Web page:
Ayodhya row: Supreme Court likely to start hearing on petitions against Babri-Ram Janmabhoomi high court verdict today
The Supreme Court today is likely to start hearing on a batch of petitions challenging 2010 Allahabad HC verdict trifurcating disputed site at Ayodhya into three parts for Ram Lalla, Nirmohi Akhara and the original Muslim litigant.
The Supreme Court, on Monday, is likely to start hearing on a batch of petitions challenging the 2010 Allahabad High Court verdict trifurcating the disputed site at Ayodhya into three parts for Ram Lalla, Nirmohi Akhara and the original Muslim litigant.
The matter would be heard by a bench comprising Chief Justice Ranjan Gogoi, Justice Sanjay Kishan Kaul and Justice KM Joseph.
The top court bench of the then Chief Justice Dipak Misra, Justice Ashok Bhushan and Justice S Abdul Nazeer by a majority of 2:1 while rejecting the plea challenging the High Court judgment had directed that the matter would be heard by a three-judge bench from 29 October.
The majority judgement on 27 September held that a new constituted bench will commence hearing from 29 October on a batch of petitions filed by both the sides — Hindu and Muslim stakeholders — challenging the 2010 high court judgement. Justice Bhushan, who had penned the judgment for himself and the Chief Justice of India, had said it has to find out the context in which the five-judge bench had delivered the 1994 verdict.
However, Justice Nazeer had disagreed with the two judges and had said whether a mosque is integral to Islam has to be decided considering religious belief which requires detailed consideration.
The Muslim petitioners had pressed for hearing the challenge to the High Court judgment by a five-judge bench as the court had relied on a 1994 top court judgment that said that mosque was not essential to Islam for offering 'namaz'.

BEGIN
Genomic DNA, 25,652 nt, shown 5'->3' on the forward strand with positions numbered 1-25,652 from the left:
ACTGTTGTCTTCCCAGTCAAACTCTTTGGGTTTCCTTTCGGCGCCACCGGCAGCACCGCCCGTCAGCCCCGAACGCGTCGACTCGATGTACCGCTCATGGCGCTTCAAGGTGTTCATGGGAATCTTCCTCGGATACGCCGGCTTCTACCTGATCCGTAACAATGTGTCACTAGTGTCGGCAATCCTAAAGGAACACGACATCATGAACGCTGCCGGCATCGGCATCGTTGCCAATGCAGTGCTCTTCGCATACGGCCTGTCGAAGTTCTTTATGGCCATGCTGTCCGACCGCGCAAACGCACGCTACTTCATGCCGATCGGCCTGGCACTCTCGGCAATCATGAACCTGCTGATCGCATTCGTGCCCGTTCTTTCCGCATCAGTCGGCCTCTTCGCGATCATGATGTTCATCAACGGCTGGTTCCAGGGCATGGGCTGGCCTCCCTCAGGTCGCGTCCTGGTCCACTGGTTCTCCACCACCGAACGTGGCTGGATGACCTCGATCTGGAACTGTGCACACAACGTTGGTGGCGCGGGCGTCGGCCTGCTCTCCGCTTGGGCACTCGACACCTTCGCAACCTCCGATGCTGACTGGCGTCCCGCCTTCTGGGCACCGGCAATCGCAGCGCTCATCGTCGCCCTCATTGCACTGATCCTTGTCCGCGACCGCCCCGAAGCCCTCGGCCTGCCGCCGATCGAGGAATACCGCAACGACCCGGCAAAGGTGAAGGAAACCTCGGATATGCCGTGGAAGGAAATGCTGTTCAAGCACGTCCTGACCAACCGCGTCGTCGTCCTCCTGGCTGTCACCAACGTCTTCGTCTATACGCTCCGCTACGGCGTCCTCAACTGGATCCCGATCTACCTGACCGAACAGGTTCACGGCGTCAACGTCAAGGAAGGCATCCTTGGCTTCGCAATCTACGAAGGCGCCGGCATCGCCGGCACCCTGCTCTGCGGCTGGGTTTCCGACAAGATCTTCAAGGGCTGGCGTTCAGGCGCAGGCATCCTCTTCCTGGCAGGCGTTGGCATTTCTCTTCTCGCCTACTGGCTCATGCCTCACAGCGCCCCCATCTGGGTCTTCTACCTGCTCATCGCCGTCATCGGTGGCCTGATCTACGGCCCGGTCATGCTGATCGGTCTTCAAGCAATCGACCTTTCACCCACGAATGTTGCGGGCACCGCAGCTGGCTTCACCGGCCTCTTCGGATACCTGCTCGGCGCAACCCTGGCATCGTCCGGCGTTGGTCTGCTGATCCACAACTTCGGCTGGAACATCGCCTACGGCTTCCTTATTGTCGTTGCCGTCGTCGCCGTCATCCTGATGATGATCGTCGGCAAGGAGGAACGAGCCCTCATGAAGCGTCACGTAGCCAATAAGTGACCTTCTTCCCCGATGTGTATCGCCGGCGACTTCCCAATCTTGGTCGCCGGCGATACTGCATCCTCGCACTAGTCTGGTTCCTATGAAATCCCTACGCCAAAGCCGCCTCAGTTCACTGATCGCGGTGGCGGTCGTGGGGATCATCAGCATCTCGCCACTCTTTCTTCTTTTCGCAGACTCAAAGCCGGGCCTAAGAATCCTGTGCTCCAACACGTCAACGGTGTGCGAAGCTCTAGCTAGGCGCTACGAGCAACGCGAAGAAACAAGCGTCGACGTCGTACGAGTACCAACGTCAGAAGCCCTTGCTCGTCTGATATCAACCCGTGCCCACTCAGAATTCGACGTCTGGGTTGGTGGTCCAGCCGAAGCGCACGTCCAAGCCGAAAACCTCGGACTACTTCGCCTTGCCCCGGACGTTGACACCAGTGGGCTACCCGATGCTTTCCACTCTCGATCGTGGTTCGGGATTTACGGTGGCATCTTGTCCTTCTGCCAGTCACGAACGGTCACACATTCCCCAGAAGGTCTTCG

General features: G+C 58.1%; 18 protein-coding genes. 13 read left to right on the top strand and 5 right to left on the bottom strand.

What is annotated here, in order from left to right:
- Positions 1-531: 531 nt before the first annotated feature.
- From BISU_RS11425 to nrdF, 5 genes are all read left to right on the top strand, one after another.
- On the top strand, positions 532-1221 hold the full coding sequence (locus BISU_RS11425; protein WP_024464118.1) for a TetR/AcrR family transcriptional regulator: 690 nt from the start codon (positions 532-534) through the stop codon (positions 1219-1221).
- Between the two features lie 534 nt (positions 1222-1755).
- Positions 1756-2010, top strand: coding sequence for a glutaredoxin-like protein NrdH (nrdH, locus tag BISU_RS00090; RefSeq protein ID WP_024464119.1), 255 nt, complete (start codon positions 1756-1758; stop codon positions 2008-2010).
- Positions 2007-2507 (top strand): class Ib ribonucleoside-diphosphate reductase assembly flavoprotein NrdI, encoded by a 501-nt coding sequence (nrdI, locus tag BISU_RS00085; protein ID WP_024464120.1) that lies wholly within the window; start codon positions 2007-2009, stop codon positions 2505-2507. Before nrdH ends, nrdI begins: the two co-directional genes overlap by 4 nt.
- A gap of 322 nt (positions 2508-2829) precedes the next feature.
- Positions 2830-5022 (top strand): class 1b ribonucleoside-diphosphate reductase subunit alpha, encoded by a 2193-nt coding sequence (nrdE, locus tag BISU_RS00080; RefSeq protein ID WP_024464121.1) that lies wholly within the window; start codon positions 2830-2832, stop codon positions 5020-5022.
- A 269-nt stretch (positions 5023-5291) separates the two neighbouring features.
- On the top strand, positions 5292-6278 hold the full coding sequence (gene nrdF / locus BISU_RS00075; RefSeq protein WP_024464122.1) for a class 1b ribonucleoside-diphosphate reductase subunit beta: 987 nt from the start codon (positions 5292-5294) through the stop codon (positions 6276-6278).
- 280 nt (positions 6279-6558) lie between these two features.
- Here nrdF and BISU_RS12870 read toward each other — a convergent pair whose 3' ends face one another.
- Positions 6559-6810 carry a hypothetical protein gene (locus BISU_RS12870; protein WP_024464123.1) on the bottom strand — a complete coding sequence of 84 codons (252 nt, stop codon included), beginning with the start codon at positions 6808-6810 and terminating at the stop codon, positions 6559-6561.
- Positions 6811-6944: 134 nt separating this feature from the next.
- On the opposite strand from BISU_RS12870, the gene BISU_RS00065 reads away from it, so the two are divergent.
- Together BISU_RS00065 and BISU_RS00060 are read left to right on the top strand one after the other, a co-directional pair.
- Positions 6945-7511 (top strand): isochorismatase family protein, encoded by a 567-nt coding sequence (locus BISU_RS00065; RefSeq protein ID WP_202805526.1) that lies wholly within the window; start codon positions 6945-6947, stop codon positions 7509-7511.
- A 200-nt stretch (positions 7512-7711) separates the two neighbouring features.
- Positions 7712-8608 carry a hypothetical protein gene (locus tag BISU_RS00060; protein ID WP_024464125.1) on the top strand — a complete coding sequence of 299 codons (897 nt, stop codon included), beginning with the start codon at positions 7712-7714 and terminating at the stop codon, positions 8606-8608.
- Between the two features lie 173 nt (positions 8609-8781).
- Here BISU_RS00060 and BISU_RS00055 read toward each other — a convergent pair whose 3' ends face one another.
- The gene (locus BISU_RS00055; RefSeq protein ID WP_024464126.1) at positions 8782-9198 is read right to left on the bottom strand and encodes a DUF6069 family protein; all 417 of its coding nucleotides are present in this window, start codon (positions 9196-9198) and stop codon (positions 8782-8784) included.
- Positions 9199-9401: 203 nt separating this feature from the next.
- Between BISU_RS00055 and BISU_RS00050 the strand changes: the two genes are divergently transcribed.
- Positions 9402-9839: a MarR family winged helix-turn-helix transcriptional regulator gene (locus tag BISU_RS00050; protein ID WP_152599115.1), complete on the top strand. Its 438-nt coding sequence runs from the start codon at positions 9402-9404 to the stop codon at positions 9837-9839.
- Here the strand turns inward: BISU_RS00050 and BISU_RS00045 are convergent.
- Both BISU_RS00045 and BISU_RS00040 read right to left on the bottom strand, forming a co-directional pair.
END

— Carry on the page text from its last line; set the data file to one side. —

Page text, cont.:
The three-judge bench while rejecting the plea had on 27 September said, "We are of the considered opinion that no case has been made out to refer the Constitution Bench judgment of this court in Ismail Faruqui case for reconsideration."
"We again make it clear that questionable observations made in the Ismail Faruqui's case ... were made in the context of land acquisition. Those observations were neither relevant for deciding the suits nor relevant for deciding these appeals," the majority judgement had said.
In his minority judgement, Justice Nazeer had said that the "questionable" observations in the Ismail Faruqui ruling were arrived at without undertaking a comprehensive examination. He had said a Constitution Bench must decide what constitutes essential practices of a religion and thereafter the Ayodhya land dispute should be heard.
Justice Nazeer also said that whether mosque was an essential part of Islam for offering namaz was to be decided considering the religious beliefs, and that requires detailed consideration.
"It is clear that the question as to whether a particular religious practice is an integral part of the religion is to be considered by the doctrine, tenets and beliefs of the religion," he observed.
He said the question of the 1994 Ismail Farooqi judgement needed to be referred to a larger constitution bench.
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